McMaster University

McMaster University

Faculty of
Health Sciences

Mac invites Hamilton citizens to help teach new doctors

Published: February 24, 2003

Hamilton residents have the opportunity to put graduating doctors on the right path to developing excellent relationships with their future patients.

One hundred and twenty people who have had a good relationship with a medical doctor are being invited to talk one-to-one about their experience with a third-year medical student.

The sessions, organized in partnership with the City of Hamilton, will be held at city hall and at the West End Clinic during Patient Week starting April 28.

Associate professor, family medicine, Dr. Cathy Risdon, said the first-person stories about memorable encounters, and the positive difference it made for the patient, are important for the students to hear.

"Stories are a powerful tool for teaching. Patients have invaluable expertise in defining excellent medical care, and they can have a true impact on the students’ perspective on their future."

One prospective storyteller says, "When my daughter was first in the hospital, with isolation signs posted, you can imagine how upset we were. The very first night of our stay in walks our family doc, at the time fully outfitted in 'isolation' regalia. The smile on Sarah's face and the feelings of reassurance that we all felt from this first visit and the subsequent ones was overwhelming. "

"We went from feeling lost and isolated among strangers, in a strange and frightening situation, to actually feeling somewhat special and cared for on more than just a physical level."

"I still get teary-eyed when I think about the kindness in her eyes when she was telling us what we should expect. Up until her visit no one had explained what was happening and the fear was overwhelming. The time that she took meant more to us than she could have imagined."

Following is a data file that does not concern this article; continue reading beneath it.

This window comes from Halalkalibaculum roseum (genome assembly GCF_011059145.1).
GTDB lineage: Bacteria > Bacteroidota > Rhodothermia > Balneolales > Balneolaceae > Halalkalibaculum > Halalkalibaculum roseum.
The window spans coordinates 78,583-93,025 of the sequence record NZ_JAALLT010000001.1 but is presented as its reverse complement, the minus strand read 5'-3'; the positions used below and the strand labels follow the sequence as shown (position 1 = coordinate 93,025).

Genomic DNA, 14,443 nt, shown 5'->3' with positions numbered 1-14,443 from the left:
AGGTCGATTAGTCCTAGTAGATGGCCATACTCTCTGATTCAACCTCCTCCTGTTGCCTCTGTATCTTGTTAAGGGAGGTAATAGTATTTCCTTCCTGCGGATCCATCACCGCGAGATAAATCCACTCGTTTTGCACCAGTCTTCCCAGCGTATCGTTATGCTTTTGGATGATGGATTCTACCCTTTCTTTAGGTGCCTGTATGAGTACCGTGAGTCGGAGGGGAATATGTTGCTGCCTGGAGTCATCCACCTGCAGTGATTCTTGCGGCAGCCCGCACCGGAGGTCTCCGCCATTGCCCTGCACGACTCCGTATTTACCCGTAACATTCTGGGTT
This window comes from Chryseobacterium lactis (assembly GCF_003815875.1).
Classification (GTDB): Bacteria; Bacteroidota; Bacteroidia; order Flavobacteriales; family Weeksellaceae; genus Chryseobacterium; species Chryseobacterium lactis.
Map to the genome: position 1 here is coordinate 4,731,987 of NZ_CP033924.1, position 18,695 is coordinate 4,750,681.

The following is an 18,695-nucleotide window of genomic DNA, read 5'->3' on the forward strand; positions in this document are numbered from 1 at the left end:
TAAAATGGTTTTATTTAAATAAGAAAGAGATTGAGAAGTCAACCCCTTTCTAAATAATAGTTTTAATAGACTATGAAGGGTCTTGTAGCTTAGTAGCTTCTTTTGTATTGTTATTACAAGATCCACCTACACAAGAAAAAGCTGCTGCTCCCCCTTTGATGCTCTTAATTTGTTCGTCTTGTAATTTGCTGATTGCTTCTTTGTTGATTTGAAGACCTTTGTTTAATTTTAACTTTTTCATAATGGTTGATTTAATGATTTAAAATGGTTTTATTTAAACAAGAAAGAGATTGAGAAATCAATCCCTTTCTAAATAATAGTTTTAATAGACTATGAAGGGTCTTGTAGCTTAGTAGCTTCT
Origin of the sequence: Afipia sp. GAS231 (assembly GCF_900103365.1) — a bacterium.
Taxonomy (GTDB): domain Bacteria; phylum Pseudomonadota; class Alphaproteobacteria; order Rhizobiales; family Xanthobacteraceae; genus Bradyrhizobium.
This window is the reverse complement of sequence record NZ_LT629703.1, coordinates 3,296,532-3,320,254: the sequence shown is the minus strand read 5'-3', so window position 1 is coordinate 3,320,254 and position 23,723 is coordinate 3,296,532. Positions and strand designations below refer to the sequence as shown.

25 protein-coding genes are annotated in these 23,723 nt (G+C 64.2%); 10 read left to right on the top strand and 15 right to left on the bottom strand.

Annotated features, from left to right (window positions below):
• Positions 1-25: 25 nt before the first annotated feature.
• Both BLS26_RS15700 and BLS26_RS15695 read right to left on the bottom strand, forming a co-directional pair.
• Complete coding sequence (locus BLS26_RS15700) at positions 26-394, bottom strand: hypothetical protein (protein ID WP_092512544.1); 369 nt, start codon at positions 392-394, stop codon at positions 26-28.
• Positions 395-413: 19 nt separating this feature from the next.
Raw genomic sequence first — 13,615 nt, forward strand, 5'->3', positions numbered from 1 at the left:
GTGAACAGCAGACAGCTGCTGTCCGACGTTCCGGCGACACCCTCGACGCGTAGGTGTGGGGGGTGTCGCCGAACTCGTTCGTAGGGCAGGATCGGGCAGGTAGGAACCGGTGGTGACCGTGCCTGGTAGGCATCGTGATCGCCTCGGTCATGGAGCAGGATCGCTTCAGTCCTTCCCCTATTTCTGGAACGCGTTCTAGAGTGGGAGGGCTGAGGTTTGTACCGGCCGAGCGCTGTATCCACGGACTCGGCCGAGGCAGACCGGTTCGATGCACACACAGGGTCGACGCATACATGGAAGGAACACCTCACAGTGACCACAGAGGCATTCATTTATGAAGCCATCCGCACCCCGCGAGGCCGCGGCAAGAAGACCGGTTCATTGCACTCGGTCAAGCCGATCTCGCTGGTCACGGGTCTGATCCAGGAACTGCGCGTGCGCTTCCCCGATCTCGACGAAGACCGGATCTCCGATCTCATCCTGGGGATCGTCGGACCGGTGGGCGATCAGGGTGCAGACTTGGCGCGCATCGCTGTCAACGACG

The program is part of a new curriculum for the students, at the end of their third year, to prepare them for their lives as medical professionals.

Third year student Menaka Pai is looking forward to learning about patient values, and understanding how doctors have made a positive difference in their life.

"When I start my residency in July, I'll be able to apply this information to my own practice, and provide better care to my patients."

Each volunteer will also have the opportunity to question their student interviewer about her or his individual dreams for their future. Both volunteers and students will be asked to fill out a questionnaire regarding their experience to be used in a research project and for future educational purposes.

Risdon holds the endowed Braley-Gordon Chair in Family Medicine, which supports the interviewing project as part of its mandate to enhance communication and collaboration between doctors and patients.

Applications to become a patient volunteer are being accepted until March 7.

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